Top Iran experts are warning that the Islamic Iranian regime is now close to producing an atomic bomb.
Democrat President Joe Biden and his administration are now being warned by experts in the U.S. and Israel about Iran’s expansion of weapons of mass destruction (WMD).
Biden’s strategy of de-escalation and containment targeting the Islamic Republic of Iran – the world’s worst state-sponsor of terrorism – has failed.
Experts are now urging the Biden admin to reestablish America’s deterrence against Tehran as fears of the regime obtaining a nuclear device grow.
Alarming reports about Iran moving at an astonishingly fast pace to possess a nuclear weapon have emerged since last month.
In December, Reuters reported that a confidential IAEA report released to member states said it had “increased its production of highly enriched uranium, reversing a previous output reduction from mid-2023.”
Reuters also said in its report “that Iran is enriching to up to 60%, close to the roughly 90% that is weapons grade, at its Pilot Fuel Enrichment Plant (PFEP) in its sprawling Natanz complex and at its Fordow Fuel Enrichment Plant (FFEP), which is dug into a mountain.”
In a report titled “How quickly could Iran make nuclear weapons today?” published earlier this month by David Albright, a physicist, and founder and president of the Institute for Science and International Security, stated:
“The long pole in the tent of building nuclear weapons is essentially complete.
“Iran can quickly make enough weapon-grade uranium for many nuclear weapons, something it could not do in 2003.”
Albright said Iran had a “crash nuclear weapons program” up until 2003, which it then changed to a “more dispersed nuclear weapons effort.”
In his report, Albright, a former U.N. weapons inspector in Iraq, wrote:
“Today, it would need only about a week to produce enough for its first nuclear weapon.
“It could have enough weapon-grade uranium for six weapons in one month, and after five months of producing weapon-grade uranium, it could have enough for 12.”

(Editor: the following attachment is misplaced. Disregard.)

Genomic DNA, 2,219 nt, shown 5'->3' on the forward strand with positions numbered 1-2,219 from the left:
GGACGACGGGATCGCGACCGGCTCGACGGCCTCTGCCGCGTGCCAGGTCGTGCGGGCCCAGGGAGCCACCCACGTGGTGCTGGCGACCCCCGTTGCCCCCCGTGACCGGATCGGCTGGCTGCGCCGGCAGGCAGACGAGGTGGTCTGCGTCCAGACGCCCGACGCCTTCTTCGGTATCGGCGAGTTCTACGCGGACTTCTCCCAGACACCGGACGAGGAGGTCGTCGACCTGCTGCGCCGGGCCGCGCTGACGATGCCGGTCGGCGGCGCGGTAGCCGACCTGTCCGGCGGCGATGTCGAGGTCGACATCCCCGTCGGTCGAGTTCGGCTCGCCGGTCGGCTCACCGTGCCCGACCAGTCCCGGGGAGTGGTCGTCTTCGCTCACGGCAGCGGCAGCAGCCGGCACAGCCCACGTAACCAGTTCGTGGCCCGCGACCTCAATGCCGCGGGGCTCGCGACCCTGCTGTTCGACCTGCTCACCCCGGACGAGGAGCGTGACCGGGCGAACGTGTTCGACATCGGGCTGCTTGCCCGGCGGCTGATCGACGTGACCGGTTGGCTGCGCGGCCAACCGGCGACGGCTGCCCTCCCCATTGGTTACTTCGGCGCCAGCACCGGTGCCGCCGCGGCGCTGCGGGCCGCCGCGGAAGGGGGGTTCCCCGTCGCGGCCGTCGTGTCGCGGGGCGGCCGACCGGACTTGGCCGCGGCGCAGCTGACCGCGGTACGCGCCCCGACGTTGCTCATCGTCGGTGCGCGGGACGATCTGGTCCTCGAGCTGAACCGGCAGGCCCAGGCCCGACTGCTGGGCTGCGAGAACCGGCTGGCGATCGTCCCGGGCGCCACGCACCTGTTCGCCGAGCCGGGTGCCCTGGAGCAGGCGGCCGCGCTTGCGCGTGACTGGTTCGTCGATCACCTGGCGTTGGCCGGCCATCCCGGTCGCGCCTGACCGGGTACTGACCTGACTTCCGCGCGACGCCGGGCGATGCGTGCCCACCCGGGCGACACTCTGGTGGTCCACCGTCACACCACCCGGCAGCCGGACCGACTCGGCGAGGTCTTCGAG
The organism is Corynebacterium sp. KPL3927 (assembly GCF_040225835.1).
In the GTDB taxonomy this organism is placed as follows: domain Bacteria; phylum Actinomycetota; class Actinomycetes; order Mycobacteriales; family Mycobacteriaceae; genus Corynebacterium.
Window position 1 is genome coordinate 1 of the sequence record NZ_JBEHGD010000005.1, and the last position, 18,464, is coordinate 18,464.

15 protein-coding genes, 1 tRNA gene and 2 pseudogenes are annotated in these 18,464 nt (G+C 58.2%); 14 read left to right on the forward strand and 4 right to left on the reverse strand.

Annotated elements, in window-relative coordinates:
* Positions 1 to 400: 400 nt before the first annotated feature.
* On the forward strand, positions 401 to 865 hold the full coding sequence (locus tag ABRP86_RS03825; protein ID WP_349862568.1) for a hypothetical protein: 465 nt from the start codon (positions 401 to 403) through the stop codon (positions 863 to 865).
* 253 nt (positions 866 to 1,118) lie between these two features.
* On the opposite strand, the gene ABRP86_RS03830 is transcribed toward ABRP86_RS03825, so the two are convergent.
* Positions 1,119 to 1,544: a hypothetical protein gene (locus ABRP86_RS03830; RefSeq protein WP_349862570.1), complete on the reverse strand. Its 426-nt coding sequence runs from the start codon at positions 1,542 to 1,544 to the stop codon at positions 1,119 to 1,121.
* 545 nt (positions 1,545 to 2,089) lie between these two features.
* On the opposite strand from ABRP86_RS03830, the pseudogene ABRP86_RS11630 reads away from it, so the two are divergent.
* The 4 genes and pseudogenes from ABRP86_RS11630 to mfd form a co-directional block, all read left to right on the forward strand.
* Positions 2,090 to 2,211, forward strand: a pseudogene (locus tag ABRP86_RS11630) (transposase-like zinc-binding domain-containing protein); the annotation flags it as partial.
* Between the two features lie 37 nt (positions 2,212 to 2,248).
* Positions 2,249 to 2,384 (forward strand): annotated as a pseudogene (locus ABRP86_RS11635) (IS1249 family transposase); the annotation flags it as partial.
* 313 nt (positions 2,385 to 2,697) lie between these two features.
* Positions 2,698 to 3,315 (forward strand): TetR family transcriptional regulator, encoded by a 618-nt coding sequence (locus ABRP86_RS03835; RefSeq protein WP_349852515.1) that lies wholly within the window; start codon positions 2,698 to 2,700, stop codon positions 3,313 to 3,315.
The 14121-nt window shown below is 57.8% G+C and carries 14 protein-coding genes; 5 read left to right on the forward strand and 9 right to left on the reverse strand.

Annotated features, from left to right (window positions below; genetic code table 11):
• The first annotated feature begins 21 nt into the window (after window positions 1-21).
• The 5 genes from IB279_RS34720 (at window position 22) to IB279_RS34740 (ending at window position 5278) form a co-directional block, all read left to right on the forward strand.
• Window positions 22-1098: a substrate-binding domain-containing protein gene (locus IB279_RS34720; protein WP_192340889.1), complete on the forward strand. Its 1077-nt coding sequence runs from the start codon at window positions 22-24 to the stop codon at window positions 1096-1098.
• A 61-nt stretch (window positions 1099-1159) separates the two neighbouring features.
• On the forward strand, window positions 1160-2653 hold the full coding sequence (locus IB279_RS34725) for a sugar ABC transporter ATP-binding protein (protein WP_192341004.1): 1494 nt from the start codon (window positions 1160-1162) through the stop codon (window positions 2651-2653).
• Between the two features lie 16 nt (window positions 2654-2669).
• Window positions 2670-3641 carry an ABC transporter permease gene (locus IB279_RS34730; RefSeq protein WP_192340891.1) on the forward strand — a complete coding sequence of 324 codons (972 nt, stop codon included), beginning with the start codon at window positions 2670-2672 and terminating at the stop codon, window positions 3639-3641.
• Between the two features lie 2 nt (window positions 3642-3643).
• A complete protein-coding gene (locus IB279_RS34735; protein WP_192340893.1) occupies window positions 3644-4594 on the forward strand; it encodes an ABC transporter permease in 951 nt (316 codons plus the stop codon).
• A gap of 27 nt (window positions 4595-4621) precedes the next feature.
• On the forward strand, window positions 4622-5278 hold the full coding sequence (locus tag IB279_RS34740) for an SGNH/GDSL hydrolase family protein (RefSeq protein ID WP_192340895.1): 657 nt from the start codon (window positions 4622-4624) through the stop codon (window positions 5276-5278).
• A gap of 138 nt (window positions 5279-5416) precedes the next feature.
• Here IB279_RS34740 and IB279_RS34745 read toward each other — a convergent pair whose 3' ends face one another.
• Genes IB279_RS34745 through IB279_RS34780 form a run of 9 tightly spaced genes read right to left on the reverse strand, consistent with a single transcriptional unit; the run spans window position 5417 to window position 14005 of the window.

In response to warnings about Iran’s nuclear ambitions, a State Department spokesperson said:
“As the President and the Secretary have made clear, the United States will ensure one way or another that Iran will never obtain a nuclear weapon.
“We continue to use a variety of tools in pursuit of that goal, and all options remain on the table.
“As the Secretary has said, we always prefer diplomacy to achieve that goal, but given Iran’s nuclear escalations and its failure to cooperate with the IAEA [International Atomic Energy Agency], unfortunately, we are far away from anything like that right now.”
Gabriel Noronha, a former U.S. Department of State adviser on Iran, added:
“Biden’s hope has been to bribe Iran not to advance its nuclear program through economic concessions and non-enforcement of sanctions.
“Iran advanced its nuclear program anyway and pocketed the extra revenue from oil sales to increase funding to its terror proxies.
“We have had zero wins on the Iran file in the past three years, but seen their strength return from their weakened state during the policy of maximum pressure.”
In addition to the nuclear fears, critics worry about Iran’s proxies disrupting the world’s economy.
The lack of counterattacks against the regime has compounded the dangers for international navigation in the vital Red Sea passage, which is linked to Israel’s port of Eilat and Egypt’s Suez Canal, argue experts.
The U.S. and the U.K. on Friday and Saturday launched pinpoint air strikes against Houthi terrorists in Yemen, whose slogan is:
“Allah is great, death to America, death to Israel, curse the Jews, victory to Islam.”
“The United States needs to restart a diplomatic pressure campaign to have nations around the world place terror sanctions on Iran’s Islamic Revolutionary Guard Corps (IRGC), as well as its proxies like Hamas, Hezbollah and the Houthis,” Noronha said.